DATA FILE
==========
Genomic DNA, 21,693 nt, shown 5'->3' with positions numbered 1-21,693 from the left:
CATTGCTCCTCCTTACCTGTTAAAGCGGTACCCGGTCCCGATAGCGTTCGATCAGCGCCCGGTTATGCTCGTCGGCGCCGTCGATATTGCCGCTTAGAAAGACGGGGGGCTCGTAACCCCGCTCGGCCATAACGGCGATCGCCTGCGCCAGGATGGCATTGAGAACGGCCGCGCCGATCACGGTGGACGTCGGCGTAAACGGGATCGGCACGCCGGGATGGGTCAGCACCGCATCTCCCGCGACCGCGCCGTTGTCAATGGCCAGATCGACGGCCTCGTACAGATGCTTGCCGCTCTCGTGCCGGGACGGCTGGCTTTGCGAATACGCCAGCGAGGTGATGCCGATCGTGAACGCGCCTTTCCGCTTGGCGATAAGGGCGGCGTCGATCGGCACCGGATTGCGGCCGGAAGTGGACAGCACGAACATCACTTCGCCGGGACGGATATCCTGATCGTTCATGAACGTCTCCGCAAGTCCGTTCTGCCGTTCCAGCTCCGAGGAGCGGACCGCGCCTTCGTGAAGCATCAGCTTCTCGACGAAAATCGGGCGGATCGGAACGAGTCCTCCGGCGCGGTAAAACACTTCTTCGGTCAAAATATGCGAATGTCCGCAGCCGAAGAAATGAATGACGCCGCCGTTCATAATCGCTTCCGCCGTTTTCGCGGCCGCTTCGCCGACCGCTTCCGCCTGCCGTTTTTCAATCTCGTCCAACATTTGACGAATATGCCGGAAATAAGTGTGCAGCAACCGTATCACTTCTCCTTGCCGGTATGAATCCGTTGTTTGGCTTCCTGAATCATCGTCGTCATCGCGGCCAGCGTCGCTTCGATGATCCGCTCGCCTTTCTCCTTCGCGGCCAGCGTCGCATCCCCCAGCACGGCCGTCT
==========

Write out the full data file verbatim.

Genomic DNA, 21,693 nt, shown 5'->3' with positions numbered 1-21,693 from the left:
CATTGCTCCTCCTTACCTGTTAAAGCGGTACCCGGTCCCGATAGCGTTCGATCAGCGCCCGGTTATGCTCGTCGGCGCCGTCGATATTGCCGCTTAGAAAGACGGGGGGCTCGTAACCCCGCTCGGCCATAACGGCGATCGCCTGCGCCAGGATGGCATTGAGAACGGCCGCGCCGATCACGGTGGACGTCGGCGTAAACGGGATCGGCACGCCGGGATGGGTCAGCACCGCATCTCCCGCGACCGCGCCGTTGTCAATGGCCAGATCGACGGCCTCGTACAGATGCTTGCCGCTCTCGTGCCGGGACGGCTGGCTTTGCGAATACGCCAGCGAGGTGATGCCGATCGTGAACGCGCCTTTCCGCTTGGCGATAAGGGCGGCGTCGATCGGCACCGGATTGCGGCCGGAAGTGGACAGCACGAACATCACTTCGCCGGGACGGATATCCTGATCGTTCATGAACGTCTCCGCAAGTCCGTTCTGCCGTTCCAGCTCCGAGGAGCGGACCGCGCCTTCGTGAAGCATCAGCTTCTCGACGAAAATCGGGCGGATCGGAACGAGTCCTCCGGCGCGGTAAAACACTTCTTCGGTCAAAATATGCGAATGTCCGCAGCCGAAGAAATGAATGACGCCGCCGTTCATAATCGCTTCCGCCGTTTTCGCGGCCGCTTCGCCGACCGCTTCCGCCTGCCGTTTTTCAATCTCGTCCAACATTTGACGAATATGCCGGAAATAAGTGTGCAGCAACCGTATCACTTCTCCTTGCCGGTATGAATCCGTTGTTTGGCTTCCTGAATCATCGTCGTCATCGCGGCCAGCGTCGCTTCGATGATCCGCTCGCCTTTCTCCTTCGCGGCCAGCGTCGCATCCCCCAGCACGGCCGTCT